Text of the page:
I was pleased to see the recent news about alien images appearing on a wall in Canada.
If you haven't seen the story, the upshot is that some reflected light shows up every non-overcast day on someone's house in Calgary, and the resulting image looks something like a cross between Gollum and the Reddit mascot. Thus, aliens
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This is nonsense, unfortunately. I would love for even one of the completely wall-slappingly insane phenomena that bubble up these days to be true.
If even one funnel-shaped cloud or particularly reflective seagull ended up being an actual alien craft, if even one person's Pomeranian really did house the mind of an ancient Egyptian emperor, if even one winged hominid got run over by a meth-infused trucker and examined by reputable scientists, then I could be happy in a world that's even weirder than it initially appears to be. Tragically, though, none of them pan out in the long run.
And yet, people keep devising theories. Some, not content to come up with explanations for unexplained phenomena, instead go to great lengths to come up with bizarre takes on explained phenomena.
Exhibit One: Rods
On some videos and photos, you can see odd smudges made up of a straight line with a sort of twirly fuzz around it. What are these things? Well, one theory
is that they are creatures living in the atmosphere, invisible to the naked eye but for some reason able to be caught on videotape.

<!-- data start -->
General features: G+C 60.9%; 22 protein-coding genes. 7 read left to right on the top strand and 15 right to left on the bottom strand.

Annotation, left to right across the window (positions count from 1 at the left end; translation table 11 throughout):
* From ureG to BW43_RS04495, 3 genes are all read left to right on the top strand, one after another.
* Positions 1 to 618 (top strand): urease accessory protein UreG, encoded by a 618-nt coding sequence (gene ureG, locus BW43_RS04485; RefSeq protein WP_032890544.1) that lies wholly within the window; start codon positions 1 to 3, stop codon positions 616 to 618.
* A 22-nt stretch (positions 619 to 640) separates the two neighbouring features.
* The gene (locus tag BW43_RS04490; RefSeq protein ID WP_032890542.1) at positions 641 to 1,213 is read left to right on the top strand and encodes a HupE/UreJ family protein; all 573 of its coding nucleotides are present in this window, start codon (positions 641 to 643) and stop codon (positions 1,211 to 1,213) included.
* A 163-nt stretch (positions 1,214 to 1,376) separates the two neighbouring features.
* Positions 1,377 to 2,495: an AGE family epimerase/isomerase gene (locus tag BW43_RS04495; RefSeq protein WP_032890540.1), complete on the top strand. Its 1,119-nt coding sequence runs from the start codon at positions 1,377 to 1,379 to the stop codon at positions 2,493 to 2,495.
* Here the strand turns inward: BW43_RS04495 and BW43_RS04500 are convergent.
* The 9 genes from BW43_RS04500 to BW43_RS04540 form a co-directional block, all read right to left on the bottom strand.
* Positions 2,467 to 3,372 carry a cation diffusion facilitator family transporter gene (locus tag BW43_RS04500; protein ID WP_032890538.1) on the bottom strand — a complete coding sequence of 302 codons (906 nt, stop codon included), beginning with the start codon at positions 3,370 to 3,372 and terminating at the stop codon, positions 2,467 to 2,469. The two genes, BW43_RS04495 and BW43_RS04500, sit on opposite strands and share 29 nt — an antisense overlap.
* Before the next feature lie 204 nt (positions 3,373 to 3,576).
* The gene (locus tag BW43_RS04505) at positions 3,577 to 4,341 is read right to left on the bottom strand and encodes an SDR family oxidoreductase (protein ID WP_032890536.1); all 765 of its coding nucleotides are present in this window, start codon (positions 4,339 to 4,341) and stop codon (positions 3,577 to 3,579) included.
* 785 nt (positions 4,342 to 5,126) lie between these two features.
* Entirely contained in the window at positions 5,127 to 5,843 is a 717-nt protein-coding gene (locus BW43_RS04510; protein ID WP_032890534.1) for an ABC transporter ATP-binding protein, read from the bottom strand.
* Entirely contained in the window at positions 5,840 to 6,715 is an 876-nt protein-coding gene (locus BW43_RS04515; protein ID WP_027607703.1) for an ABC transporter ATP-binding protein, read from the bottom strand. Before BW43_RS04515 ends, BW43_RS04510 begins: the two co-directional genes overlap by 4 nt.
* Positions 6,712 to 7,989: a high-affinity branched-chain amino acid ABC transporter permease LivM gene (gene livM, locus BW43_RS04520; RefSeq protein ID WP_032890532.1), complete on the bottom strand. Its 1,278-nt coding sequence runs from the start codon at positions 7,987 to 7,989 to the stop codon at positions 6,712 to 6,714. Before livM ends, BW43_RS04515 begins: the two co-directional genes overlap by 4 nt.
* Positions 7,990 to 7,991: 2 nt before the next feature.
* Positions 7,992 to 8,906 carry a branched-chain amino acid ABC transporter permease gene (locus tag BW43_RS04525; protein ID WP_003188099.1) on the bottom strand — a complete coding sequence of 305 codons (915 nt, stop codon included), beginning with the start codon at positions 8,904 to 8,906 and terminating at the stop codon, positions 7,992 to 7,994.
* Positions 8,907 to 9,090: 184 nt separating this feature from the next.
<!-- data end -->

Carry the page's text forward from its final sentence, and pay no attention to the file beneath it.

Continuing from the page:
This theory is wrong. While I love the idea that your basic handheld Panasonic camera has mystical-vision powers, the fact is that you can capture "rod" video of your own by pointing a camera set to a slow shutter speed at a bunch of insects. The paranormal response? Yeah, those
rods are insects, but there are other rods that are visually identical to the insects, but which are actually rods!
Exhibit Two: Orbs
If rods are too interesting for you, check out orbs. Where rods take the form of moving blurs, orbs manifest themselves as roughly circular blobs. Spine-chillingly
Here's how it works. You take a photo of something with your cheapie digital camera, and the picture has a translucent gray dot on it. Clearly there's no explicable way for weird little visual artifacts to end up on digital photos, so they must be the spirits of the departed. This one's just sad. It's like you want to see Bigfoot, but you hate camping, so you just classify the dust bunnies under the couch as cryptids and call it a day.
Exhibit Three: Crowd Demons
I'm being a bit unfair here, because crowd demons aren't really a well-known phenomenon among the desperately wacky crowd, but the idea is so deliciously stupid I'm highlighting it here in hopes it will catch on.
On the GhostStudy.com website, you'll find a photo that purportedly shows two demons
sitting next to each other at a musical recital. The site suggests that if you look long enough you'll see a shadow ghost.
It also says it shows "a dinosaur attacking a man (however, this is most likely an illusion)."
Yeah, most likely. There is less than a 50 percent chance that the photo actually shows a demon dinosaur eating a guy's head. Another guy found a bunch of crowd demons at a Republican rally
. I'm not actually seeing most of those, but maybe I just don't have the patience to play a proper game of Where's Weirdo?
As obvious as the rational explanations for all these phenomena are, I'm a bit sad. I'd enjoy living in a world filled with normally invisible creatures that only show their true, blurry forms on discount audiovisual equipment. Kind of like YouTube, only with more flying and fewer anime clips.
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Born helpless, nude and unable to provide for himself, Lore Sjöberg eventually overcame these handicaps to become a Jersey Devil, a Dover Demon and a Pittsburgh Penguin.
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